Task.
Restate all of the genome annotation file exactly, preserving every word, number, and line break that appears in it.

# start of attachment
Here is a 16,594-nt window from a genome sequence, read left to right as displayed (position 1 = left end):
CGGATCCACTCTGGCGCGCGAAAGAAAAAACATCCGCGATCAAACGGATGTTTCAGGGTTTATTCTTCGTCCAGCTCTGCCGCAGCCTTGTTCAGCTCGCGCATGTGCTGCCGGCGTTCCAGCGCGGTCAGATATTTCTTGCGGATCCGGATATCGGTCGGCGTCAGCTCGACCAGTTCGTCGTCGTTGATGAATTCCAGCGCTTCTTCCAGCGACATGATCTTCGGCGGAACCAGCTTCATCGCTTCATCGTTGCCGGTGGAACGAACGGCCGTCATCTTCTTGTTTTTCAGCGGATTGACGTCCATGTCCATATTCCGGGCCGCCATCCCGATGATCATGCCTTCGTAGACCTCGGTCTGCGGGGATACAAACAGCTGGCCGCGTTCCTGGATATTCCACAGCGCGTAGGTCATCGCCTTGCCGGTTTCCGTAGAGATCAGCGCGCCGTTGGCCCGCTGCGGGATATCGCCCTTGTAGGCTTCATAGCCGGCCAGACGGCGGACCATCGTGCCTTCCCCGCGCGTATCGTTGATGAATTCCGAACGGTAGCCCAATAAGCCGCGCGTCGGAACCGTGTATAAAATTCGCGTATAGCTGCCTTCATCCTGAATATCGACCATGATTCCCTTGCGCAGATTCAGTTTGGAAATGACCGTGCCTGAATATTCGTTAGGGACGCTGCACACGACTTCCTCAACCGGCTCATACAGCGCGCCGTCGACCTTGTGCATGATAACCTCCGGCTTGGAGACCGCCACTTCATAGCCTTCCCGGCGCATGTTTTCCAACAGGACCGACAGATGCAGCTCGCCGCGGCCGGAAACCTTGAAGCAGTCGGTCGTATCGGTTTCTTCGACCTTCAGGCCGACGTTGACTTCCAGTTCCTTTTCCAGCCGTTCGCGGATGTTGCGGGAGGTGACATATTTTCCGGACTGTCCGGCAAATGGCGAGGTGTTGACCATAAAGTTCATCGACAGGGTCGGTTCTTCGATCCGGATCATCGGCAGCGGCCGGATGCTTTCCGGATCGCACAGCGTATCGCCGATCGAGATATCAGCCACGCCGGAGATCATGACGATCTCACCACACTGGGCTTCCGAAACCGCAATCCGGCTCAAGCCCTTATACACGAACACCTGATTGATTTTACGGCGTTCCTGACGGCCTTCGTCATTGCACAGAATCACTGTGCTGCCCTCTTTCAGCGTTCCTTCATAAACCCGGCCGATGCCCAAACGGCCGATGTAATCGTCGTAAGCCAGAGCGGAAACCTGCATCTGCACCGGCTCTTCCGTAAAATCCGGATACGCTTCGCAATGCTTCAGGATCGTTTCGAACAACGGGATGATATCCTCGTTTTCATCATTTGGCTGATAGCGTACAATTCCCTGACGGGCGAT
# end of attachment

Here is a 16,594-nt window from a genome sequence, read left to right as displayed (position 1 = left end):
CGGATCCACTCTGGCGCGCGAAAGAAAAAACATCCGCGATCAAACGGATGTTTCAGGGTTTATTCTTCGTCCAGCTCTGCCGCAGCCTTGTTCAGCTCGCGCATGTGCTGCCGGCGTTCCAGCGCGGTCAGATATTTCTTGCGGATCCGGATATCGGTCGGCGTCAGCTCGACCAGTTCGTCGTCGTTGATGAATTCCAGCGCTTCTTCCAGCGACATGATCTTCGGCGGAACCAGCTTCATCGCTTCATCGTTGCCGGTGGAACGAACGGCCGTCATCTTCTTGTTTTTCAGCGGATTGACGTCCATGTCCATATTCCGGGCCGCCATCCCGATGATCATGCCTTCGTAGACCTCGGTCTGCGGGGATACAAACAGCTGGCCGCGTTCCTGGATATTCCACAGCGCGTAGGTCATCGCCTTGCCGGTTTCCGTAGAGATCAGCGCGCCGTTGGCCCGCTGCGGGATATCGCCCTTGTAGGCTTCATAGCCGGCCAGACGGCGGACCATCGTGCCTTCCCCGCGCGTATCGTTGATGAATTCCGAACGGTAGCCCAATAAGCCGCGCGTCGGAACCGTGTATAAAATTCGCGTATAGCTGCCTTCATCCTGAATATCGACCATGATTCCCTTGCGCAGATTCAGTTTGGAAATGACCGTGCCTGAATATTCGTTAGGGACGCTGCACACGACTTCCTCAACCGGCTCATACAGCGCGCCGTCGACCTTGTGCATGATAACCTCCGGCTTGGAGACCGCCACTTCATAGCCTTCCCGGCGCATGTTTTCCAACAGGACCGACAGATGCAGCTCGCCGCGGCCGGAAACCTTGAAGCAGTCGGTCGTATCGGTTTCTTCGACCTTCAGGCCGACGTTGACTTCCAGTTCCTTTTCCAGCCGTTCGCGGATGTTGCGGGAGGTGACATATTTTCCGGACTGTCCGGCAAATGGCGAGGTGTTGACCATAAAGTTCATCGACAGGGTCGGTTCTTCGATCCGGATCATCGGCAGCGGCCGGATGCTTTCCGGATCGCACAGCGTATCGCCGATCGAGATATCAGCCACGCCGGAGATCATGACGATCTCACCACACTGGGCTTCCGAAACCGCAATCCGGCTCAAGCCCTTATACACGAACACCTGATTGATTTTACGGCGTTCCTGACGGCCTTCGTCATTGCACAGAATCACTGTGCTGCCCTCTTTCAGCGTTCCTTCATAAACCCGGCCGATGCCCAAACGGCCGATGTAATCGTCGTAAGCCAGAGCGGAAACCTGCATCTGCACCGGCTCTTCCGTAAAATCCGGATACGCTTCGCAATGCTTCAGGATCGTTTCGAACAACGGGATGATATCCTCGTTTTCATCATTTGGCTGATAGCGTACAATTCCCTGACGGGCGAT